Dec. 20 (Bloomberg) -- European jet fuel premiums dropped as BP Plc sold on the barge market for a second day. Vitol Group bought two naphtha cargoes.
Gasoil gained on the ICE Futures Europe Exchange, moving into backwardation for the first time in more than five weeks. Gasoline’s crack, or premium to Brent crude, advanced to a two-month high.
Naphtha traded from $952 to $958 a metric ton, according to a Bloomberg survey of traders and brokers monitoring the Platts pricing window. Vitol, Dow Chemical Co. and Cargill Inc. bought shipments from Royal Dutch Shell Plc, Trafigura Beheer BV and Total SA. That compares with deals at $959 to $961 yesterday.
Naphtha’s crack, or discount to Brent, narrowed to $3.05 a barrel, according to data from PVM Oil Associates Ltd., a crude and products broker. It was $3.28 in the previous session.
Gasoline in the Amsterdam-Rotterdam-Antwerp area traded from $955 to $960 a ton, according to a Bloomberg survey monitoring the Argus Bulletin Board. That compares with deals at $950 and $951 yesterday.
Gunvor Group Ltd., Trafigura Beheer BV and Chevron Corp. sold the Eurobob grade, to which ethanol is added to make finished fuel. Shell, Vitol and Cargill bought shipments of 1,000 and 2,000 tons.
The fuel’s crack, or premium to Brent crude, rose to $5.47 a barrel as of 14:05 p.m. London time, from $5 yesterday, PVM data showed. It was the highest since Oct. 17.
Gasoline demand in the U.K. fell 5.6 percent to 1.1 million tons in October from a year earlier, data from the Department of Energy and Climate Change showed.
Diesel barges traded at $16.50 and $17 more than January gasoil on ICE, the Platts survey showed. That’s little changed from a $17 premium yesterday. Statoil ASA and OAO Lukoil’s Litasco unit sold to Vitol and Shell.
Morgan Stanley bought three jet fuel barges from BP at plus $84 and $85 a ton, the survey showed. Premiums were at $85 and $86 yesterday.
Jet fuel inventories held in independent storage dropped to the lowest in seven years in Europe’s Amsterdam-Rotterdam-Antwerp oil-trading hub, according to PJK International BV. Stockpiles fell to 148,000 tons in the week to today, according to PJK, a researcher based in the Netherlands.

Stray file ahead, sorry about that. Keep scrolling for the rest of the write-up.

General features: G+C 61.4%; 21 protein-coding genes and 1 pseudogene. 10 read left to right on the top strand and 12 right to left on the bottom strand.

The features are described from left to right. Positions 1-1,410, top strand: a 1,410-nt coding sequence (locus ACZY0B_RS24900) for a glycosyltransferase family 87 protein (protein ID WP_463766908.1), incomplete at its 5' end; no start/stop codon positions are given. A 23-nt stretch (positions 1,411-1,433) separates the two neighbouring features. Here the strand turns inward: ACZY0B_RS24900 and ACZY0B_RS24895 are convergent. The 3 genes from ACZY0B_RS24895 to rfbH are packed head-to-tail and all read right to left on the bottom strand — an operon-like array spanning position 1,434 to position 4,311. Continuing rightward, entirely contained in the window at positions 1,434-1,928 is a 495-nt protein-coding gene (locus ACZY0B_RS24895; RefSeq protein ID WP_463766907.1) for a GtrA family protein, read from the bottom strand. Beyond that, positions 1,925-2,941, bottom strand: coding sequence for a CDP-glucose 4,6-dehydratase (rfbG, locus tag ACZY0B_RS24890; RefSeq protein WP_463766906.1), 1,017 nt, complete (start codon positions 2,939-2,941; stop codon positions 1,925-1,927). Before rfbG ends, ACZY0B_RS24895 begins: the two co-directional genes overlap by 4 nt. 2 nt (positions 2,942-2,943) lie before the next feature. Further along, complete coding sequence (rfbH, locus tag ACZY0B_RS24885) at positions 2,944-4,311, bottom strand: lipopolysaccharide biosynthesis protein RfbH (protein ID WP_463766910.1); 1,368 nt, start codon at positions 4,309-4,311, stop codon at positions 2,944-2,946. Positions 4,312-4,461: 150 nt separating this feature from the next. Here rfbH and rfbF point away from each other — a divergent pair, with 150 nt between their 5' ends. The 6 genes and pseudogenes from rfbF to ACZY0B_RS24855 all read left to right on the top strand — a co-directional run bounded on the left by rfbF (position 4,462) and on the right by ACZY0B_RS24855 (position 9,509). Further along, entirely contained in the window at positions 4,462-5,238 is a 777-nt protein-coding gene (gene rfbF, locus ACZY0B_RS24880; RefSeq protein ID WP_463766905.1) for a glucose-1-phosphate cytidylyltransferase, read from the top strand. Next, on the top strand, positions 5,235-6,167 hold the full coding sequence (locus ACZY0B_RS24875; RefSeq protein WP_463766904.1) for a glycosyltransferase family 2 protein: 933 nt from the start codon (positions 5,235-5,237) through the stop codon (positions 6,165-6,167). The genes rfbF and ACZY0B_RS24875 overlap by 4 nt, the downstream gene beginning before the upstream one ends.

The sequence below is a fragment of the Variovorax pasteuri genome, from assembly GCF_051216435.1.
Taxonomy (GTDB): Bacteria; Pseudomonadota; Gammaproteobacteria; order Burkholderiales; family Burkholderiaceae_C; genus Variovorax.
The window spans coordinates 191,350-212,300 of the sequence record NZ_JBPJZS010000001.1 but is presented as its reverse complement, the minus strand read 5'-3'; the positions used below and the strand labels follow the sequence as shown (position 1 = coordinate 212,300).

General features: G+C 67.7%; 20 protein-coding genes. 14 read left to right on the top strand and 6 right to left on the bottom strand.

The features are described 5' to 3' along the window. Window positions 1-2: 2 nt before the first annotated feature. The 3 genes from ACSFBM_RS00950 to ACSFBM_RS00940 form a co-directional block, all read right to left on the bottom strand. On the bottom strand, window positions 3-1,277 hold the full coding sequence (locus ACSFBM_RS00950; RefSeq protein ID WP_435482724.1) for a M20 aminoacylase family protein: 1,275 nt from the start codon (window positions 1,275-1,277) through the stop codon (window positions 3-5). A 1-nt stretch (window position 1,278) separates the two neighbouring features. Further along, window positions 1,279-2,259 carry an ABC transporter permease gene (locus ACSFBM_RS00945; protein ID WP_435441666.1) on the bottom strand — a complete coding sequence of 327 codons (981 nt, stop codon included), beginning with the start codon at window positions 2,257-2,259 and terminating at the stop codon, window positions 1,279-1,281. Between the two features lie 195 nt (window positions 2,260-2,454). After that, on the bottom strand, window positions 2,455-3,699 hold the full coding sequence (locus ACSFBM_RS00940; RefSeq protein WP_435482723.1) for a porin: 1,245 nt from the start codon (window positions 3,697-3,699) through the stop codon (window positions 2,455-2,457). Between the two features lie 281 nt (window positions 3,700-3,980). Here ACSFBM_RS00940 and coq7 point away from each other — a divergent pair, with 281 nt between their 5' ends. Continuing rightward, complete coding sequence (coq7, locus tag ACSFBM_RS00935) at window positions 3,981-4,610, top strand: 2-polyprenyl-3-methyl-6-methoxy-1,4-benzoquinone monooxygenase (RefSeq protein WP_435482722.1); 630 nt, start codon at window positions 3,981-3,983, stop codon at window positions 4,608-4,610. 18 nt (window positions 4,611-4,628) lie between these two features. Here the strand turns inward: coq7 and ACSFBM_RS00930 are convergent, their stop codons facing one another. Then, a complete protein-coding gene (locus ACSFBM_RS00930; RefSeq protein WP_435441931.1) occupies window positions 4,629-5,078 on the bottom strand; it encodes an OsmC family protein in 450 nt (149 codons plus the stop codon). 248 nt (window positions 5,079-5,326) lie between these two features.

Gasoil for January delivery rose as much as $8, or 0.9 percent, to $945 a ton, the highest since Dec. 4, and was at $944 as of 4:49 p.m. local time. The February contract was at a 50 cent discount to the front month, moving the market into backwardation, a structure that signals near-term scarcity of supply or rising demand.
The market had traded in contango, where near-term supplies being cheaper than later-dated deliveries, for most of the past 28 days.
Gasoil’s crack increased to $16.44 a barrel versus $15.92 as of 4:30 p.m. yesterday. Brent fell 32 cents to $110.04 a barrel on the ICE exchange.
Diesel consumption in the U.K. rose 0.3 percent in October to 1.8 million tons from the same month last year, DECC said.
High-sulfur fuel oil changed hands from $574 to $581 a ton, the survey of Platts showed. That compares with $575.75 to $583 a ton yesterday. The low-sulfur grade traded at $606, versus $614 yesterday.
The Rhine River section near Karlsruhe, where the 310,000 barrel-a-day Miro refinery is located, opened after a one-day closure, Thomas May, an official from the Wasserschutzpolizei, said by phone. Barge traffic is subject to speed restrictions in that area because of high water levels, May said.
The barge clearance level on the Europe’s busiest inland waterway at Rheinfelden close to the Swiss border fell to 6.94 meters today, a second straight drop, data compiled by Bloomberg show.
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